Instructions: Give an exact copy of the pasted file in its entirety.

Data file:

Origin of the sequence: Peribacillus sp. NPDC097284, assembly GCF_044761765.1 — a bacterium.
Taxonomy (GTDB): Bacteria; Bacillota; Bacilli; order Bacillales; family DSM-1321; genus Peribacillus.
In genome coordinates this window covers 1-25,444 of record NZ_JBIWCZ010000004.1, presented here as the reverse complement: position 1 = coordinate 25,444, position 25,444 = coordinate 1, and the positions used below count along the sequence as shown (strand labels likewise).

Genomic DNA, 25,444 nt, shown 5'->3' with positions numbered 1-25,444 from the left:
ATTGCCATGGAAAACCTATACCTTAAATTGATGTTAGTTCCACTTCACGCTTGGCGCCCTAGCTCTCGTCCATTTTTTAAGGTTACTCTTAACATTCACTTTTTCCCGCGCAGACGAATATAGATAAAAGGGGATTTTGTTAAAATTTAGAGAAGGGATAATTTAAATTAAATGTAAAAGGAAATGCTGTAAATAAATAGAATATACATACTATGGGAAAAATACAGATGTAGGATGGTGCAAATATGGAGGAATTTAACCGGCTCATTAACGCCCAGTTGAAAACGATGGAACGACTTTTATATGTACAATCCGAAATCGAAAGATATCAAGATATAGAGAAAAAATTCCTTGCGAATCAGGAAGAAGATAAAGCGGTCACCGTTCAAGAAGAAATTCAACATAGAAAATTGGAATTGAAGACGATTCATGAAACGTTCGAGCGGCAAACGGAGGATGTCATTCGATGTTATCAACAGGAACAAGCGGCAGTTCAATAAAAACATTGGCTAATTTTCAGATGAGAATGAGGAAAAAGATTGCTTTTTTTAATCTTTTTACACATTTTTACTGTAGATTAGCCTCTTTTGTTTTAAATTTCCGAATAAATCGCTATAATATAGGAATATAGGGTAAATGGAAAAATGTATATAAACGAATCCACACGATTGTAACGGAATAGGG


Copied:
Origin of the sequence: Peribacillus sp. NPDC097284, assembly GCF_044761765.1 — a bacterium.
Taxonomy (GTDB): Bacteria; Bacillota; Bacilli; order Bacillales; family DSM-1321; genus Peribacillus.
In genome coordinates this window covers 1-25,444 of record NZ_JBIWCZ010000004.1, presented here as the reverse complement: position 1 = coordinate 25,444, position 25,444 = coordinate 1, and the positions used below count along the sequence as shown (strand labels likewise).

Genomic DNA, 25,444 nt, shown 5'->3' with positions numbered 1-25,444 from the left:
ATTGCCATGGAAAACCTATACCTTAAATTGATGTTAGTTCCACTTCACGCTTGGCGCCCTAGCTCTCGTCCATTTTTTAAGGTTACTCTTAACATTCACTTTTTCCCGCGCAGACGAATATAGATAAAAGGGGATTTTGTTAAAATTTAGAGAAGGGATAATTTAAATTAAATGTAAAAGGAAATGCTGTAAATAAATAGAATATACATACTATGGGAAAAATACAGATGTAGGATGGTGCAAATATGGAGGAATTTAACCGGCTCATTAACGCCCAGTTGAAAACGATGGAACGACTTTTATATGTACAATCCGAAATCGAAAGATATCAAGATATAGAGAAAAAATTCCTTGCGAATCAGGAAGAAGATAAAGCGGTCACCGTTCAAGAAGAAATTCAACATAGAAAATTGGAATTGAAGACGATTCATGAAACGTTCGAGCGGCAAACGGAGGATGTCATTCGATGTTATCAACAGGAACAAGCGGCAGTTCAATAAAAACATTGGCTAATTTTCAGATGAGAATGAGGAAAAAGATTGCTTTTTTTAATCTTTTTACACATTTTTACTGTAGATTAGCCTCTTTTGTTTTAAATTTCCGAATAAATCGCTATAATATAGGAATATAGGGTAAATGGAAAAATGTATATAAACGAATCCACACGATTGTAACGGAATAGGG